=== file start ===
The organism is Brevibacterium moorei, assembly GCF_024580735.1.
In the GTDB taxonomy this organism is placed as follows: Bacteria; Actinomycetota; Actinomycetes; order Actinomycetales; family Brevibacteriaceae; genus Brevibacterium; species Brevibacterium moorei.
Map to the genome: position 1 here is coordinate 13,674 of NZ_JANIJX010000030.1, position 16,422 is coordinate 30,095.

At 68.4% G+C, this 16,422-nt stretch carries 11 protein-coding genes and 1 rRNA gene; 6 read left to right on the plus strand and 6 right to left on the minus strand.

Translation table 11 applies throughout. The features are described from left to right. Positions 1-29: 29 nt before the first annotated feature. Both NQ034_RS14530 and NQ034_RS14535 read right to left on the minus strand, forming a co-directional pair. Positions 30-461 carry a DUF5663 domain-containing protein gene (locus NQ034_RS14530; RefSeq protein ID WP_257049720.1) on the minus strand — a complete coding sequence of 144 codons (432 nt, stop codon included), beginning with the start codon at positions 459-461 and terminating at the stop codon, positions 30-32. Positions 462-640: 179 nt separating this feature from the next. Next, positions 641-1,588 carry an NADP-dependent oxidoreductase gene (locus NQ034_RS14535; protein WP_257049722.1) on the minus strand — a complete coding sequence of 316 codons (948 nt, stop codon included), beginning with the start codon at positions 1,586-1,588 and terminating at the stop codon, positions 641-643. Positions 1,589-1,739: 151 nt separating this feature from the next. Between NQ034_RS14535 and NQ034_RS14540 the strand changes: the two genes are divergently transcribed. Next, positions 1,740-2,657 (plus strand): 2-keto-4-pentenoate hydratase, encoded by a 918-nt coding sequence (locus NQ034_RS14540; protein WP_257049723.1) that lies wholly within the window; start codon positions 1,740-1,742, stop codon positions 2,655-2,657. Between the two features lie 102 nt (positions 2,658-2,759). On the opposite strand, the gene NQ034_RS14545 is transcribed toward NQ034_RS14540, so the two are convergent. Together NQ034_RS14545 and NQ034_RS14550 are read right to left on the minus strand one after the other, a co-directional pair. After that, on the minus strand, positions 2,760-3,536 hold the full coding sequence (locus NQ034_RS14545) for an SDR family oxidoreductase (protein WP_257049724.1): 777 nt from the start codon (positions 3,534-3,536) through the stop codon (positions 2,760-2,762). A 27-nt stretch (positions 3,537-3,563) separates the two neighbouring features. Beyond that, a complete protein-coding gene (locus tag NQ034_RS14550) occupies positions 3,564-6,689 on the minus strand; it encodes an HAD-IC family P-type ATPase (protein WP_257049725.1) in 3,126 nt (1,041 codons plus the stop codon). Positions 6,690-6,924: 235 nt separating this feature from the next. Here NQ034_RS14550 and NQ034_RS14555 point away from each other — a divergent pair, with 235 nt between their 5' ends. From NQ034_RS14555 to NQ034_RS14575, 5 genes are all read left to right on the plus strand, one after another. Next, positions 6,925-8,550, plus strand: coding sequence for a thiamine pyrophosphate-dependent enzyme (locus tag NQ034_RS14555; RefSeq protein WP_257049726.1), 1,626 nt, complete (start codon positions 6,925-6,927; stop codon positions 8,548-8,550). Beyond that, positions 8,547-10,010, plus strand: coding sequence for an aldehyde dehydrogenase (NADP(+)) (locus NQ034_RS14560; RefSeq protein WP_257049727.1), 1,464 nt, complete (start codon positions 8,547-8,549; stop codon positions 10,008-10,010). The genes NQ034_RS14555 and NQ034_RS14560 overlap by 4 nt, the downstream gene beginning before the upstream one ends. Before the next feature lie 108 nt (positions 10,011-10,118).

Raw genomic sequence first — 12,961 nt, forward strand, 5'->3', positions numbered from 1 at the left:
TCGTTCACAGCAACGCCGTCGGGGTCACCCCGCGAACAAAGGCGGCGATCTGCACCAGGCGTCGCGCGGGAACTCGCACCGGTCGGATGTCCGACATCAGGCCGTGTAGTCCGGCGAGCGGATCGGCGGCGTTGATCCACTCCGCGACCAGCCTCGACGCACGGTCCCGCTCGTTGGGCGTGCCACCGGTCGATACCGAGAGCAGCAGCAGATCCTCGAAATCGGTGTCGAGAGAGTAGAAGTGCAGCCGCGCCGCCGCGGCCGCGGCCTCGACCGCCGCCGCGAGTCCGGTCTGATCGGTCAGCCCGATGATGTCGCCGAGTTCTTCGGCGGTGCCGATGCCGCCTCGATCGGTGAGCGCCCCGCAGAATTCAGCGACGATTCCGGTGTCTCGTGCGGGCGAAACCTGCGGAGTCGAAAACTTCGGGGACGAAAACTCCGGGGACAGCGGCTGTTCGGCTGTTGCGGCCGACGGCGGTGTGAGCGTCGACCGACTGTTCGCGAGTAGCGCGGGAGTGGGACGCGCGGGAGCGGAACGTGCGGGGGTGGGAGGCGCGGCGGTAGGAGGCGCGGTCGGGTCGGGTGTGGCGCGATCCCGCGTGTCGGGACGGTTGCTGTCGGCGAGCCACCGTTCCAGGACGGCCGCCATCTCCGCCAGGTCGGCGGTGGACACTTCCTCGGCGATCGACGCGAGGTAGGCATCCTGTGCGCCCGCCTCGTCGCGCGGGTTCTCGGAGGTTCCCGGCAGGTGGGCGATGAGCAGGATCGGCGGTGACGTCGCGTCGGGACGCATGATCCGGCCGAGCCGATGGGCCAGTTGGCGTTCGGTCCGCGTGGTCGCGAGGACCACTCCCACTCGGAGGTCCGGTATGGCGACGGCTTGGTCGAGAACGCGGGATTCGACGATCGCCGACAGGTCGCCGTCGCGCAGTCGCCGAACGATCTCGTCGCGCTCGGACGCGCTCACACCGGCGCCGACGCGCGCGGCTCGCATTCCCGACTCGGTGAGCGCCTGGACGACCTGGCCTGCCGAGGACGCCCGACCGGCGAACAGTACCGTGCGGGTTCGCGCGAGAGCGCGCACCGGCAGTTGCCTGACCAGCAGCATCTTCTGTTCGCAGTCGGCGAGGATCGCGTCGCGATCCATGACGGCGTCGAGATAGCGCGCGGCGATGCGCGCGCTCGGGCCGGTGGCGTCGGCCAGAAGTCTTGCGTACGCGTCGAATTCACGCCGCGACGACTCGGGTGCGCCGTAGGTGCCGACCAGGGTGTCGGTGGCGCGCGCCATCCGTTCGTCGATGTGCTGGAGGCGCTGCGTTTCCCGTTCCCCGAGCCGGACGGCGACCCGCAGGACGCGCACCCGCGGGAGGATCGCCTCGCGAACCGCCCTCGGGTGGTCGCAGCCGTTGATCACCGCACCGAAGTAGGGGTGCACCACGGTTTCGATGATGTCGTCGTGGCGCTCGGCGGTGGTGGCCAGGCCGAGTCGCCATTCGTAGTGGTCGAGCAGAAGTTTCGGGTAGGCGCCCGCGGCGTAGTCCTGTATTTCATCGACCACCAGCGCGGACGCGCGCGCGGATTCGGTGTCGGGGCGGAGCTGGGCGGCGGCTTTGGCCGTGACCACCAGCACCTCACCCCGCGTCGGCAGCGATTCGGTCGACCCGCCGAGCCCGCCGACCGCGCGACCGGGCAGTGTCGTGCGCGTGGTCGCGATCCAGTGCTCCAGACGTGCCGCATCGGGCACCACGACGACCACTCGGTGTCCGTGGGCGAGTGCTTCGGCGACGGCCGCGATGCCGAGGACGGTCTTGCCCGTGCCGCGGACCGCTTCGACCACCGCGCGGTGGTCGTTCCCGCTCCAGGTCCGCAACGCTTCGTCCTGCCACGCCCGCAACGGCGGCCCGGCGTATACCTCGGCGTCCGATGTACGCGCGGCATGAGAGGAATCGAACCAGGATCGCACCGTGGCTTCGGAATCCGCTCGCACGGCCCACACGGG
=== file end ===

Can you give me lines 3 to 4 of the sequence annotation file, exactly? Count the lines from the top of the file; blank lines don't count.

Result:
Map to the genome: position 1 here is coordinate 13,674 of NZ_JANIJX010000030.1, position 16,422 is coordinate 30,095.

At 68.4% G+C, this 16,422-nt stretch carries 11 protein-coding genes and 1 rRNA gene; 6 read left to right on the plus strand and 6 right to left on the minus strand.